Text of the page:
Field Trip by FoER Board members to Comox Lake Bluffs
On May 6, 2007, members of the Friends of Ecological Reserves Board joined retiring warden Chris Pielou current warden Helen Robinson along with Bowser ER warden Maggie Little and others for a trip to the slopes of the Comox Lake Bluff Ecological Reserve.
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One serious management problem in the reserve is the presence of dirt bikes on the sensitive vegetation of the rock bluffs. Lichens and mosses abraded from the surface leave scars which will take a long time to recover
It is hoped that education of members of biking clubs may address this recurring problem. This close up with highlights shows the damage.
Hiking a short distance along the bluffs, Arctostaphylos columbiana (hairy manzanita), Arctostaphylos uva-ursi (kinnikinnick) and the hybrid Arctostaphylos x media were observed scattered along the slope.
A few large Juniperus scopulorum (Rocky Mountain juniper) trees were evident along with a number of smaller specimens. )
Asplenium trichomanes (maidenhair spleenwort) and Selaginella wallecei (Wallace’s selaginella) were also noted
Thanks to Mike Fenger , Marilyn Lambert and Louise Beinhauer for the photographs and to Evelyn Hamilton for the commentary.
This site is reported to support the northern most populations of Lomatium utriculatum (spring-gold). This plant and 3 other Lomatium species are the subject of a study by *Travis Marsico Ph.D. Candidate Department of Biological Sciences.University of Notre Dame, Indiana. (see note below on his research.
* Report of Travis Marsico: . May 6, 2007..
The paragraph below discusses the scientific questions behind my research:
Global climate change has implications for the persistence and distributions of
species. Because range shifts are likely the most important mechanism for
species persistence under rapid anthropogenic climate warming, understanding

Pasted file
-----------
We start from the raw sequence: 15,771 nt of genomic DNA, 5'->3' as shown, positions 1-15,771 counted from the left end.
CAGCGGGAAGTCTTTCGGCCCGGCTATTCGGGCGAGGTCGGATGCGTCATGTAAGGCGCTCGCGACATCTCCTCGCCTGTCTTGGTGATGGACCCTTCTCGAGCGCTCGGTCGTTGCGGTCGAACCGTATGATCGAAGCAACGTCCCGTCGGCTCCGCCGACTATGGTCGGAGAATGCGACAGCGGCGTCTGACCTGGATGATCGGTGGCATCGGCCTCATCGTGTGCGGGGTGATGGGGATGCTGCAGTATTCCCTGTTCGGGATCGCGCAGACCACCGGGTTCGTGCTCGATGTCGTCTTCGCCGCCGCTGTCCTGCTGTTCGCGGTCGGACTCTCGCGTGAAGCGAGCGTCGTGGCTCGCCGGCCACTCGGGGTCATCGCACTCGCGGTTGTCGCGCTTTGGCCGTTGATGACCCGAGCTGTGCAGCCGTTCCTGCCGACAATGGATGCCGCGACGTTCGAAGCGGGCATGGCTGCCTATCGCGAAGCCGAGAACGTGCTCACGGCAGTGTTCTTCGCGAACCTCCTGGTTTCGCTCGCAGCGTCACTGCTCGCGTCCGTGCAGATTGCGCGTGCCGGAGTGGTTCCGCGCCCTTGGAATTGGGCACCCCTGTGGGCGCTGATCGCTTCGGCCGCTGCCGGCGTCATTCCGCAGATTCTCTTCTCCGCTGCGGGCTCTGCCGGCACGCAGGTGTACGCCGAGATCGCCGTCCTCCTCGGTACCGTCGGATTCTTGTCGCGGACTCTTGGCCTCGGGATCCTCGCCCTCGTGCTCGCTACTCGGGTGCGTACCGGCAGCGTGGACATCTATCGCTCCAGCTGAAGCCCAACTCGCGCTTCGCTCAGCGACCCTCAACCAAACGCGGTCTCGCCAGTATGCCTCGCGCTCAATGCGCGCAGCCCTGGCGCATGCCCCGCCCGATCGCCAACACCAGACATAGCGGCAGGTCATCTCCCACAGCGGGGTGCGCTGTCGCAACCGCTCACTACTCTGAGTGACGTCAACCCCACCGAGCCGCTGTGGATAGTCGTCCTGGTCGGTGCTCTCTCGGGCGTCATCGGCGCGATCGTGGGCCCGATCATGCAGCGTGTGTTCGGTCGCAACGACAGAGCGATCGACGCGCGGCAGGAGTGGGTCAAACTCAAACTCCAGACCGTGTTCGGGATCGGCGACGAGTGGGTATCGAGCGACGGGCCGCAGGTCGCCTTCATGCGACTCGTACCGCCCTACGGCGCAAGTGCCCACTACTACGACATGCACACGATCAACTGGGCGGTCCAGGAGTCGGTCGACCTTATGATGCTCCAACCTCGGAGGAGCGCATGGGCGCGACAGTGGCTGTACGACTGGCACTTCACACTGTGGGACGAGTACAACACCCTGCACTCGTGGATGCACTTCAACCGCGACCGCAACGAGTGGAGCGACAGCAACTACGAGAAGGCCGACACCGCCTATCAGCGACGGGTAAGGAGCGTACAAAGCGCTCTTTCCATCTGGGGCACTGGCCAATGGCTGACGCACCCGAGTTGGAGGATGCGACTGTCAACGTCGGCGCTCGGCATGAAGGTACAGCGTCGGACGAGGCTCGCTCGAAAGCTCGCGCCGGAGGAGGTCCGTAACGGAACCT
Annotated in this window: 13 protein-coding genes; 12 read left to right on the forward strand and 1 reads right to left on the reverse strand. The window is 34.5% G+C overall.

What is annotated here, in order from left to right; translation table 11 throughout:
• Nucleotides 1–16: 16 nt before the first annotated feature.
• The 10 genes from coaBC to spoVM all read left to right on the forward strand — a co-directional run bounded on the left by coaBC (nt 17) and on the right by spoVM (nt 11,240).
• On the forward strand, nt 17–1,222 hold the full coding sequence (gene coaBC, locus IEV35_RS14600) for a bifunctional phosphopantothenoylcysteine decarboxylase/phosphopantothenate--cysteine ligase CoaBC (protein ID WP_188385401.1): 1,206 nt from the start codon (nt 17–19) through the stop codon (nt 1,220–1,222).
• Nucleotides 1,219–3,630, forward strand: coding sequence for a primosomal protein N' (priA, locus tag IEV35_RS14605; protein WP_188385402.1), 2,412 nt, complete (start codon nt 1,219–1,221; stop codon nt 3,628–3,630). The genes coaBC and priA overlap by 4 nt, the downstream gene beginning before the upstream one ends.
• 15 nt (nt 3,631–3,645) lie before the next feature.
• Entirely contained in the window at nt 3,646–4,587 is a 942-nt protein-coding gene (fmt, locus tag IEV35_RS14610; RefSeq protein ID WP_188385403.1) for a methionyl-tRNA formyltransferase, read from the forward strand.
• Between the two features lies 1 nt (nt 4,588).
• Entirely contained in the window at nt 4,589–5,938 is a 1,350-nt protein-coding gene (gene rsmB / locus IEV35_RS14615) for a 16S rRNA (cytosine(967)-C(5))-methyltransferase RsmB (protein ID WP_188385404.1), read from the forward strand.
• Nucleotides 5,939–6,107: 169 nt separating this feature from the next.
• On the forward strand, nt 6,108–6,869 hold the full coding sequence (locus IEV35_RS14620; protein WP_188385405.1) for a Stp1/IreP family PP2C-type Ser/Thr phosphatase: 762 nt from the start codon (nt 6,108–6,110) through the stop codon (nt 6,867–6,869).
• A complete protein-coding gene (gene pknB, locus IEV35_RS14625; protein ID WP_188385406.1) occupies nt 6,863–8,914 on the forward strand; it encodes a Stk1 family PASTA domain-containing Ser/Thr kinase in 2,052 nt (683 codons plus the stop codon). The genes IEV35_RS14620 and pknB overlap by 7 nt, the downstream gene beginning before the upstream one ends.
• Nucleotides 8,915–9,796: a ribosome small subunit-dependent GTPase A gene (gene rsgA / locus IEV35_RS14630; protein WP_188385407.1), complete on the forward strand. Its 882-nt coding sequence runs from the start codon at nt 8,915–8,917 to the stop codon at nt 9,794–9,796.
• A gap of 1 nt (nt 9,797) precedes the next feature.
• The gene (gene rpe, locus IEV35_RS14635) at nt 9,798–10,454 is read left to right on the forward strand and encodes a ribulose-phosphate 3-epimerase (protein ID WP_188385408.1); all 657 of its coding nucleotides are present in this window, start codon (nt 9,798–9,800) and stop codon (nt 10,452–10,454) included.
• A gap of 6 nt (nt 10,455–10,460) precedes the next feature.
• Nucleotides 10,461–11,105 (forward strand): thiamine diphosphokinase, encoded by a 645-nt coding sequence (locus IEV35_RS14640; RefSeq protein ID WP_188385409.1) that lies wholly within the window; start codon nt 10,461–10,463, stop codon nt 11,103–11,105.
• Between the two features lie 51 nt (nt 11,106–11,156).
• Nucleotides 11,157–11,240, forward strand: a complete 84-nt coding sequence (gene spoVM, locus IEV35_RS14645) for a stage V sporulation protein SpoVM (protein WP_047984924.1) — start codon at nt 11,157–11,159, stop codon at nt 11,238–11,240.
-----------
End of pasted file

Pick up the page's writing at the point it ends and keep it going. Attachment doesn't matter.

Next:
limitations to current species&Mac226; range boundaries and predicting the potential
for range shifts is crucial for determining species&Mac226; responses and the role of
biodiversity management. My research addresses limitations to species
distributions for three species in the Lomatium genus that differ in abundance
from rare to common. Field experiments designed to understand limitations to
seedling establishment in current populations and beyond species range
boundaries are used to predict how each Lomatium species will likely respond to
climate change. Additionally, I am conducting a genetic survey to determine
levels of population genetic diversity and isolation. Results from field and
genetic data will be used to model the probability for species migration under
climate change for each of the three study species, focusing on the importance
of abundance for the likelihood of range shifts.
Further note: ” I was also successful that day in finding L. utriculatum and
L. nudicuale on Goose Spit in Comox and L. nudicaule farther north along the
beach in Oyster River.”
**Range: Scattered in Europe and North America, south to CA, NM and PA. BC range: Southern Vancouver Island (Sooke Hills, Mt. Benson, Port Alberni), Nairn Creek, Crevice Mtn.
Habitat: Vernal Pools, seepage areas
Rare status: R2 BC CDC status: BLUE Status outside: Rare in AB, NS, IL, IA, OR, WY, endangered in IN, WI, threatened in RI. Botrychium simplex also occurs on Texada Island, near Castlegar, and in Rogers Pass (Mount Revelstoke National Park and Glacier National Park). In Rogers Pass, it grows with the rare Hypericum scouleri ssp.nortoniae. There are a number of interesting plants that share a disjunct coastal bluff–inland bluff distribution; the hornwort Anthoceros punctatus and parasitic Orobanche uniflora are among them.– Patrick Williston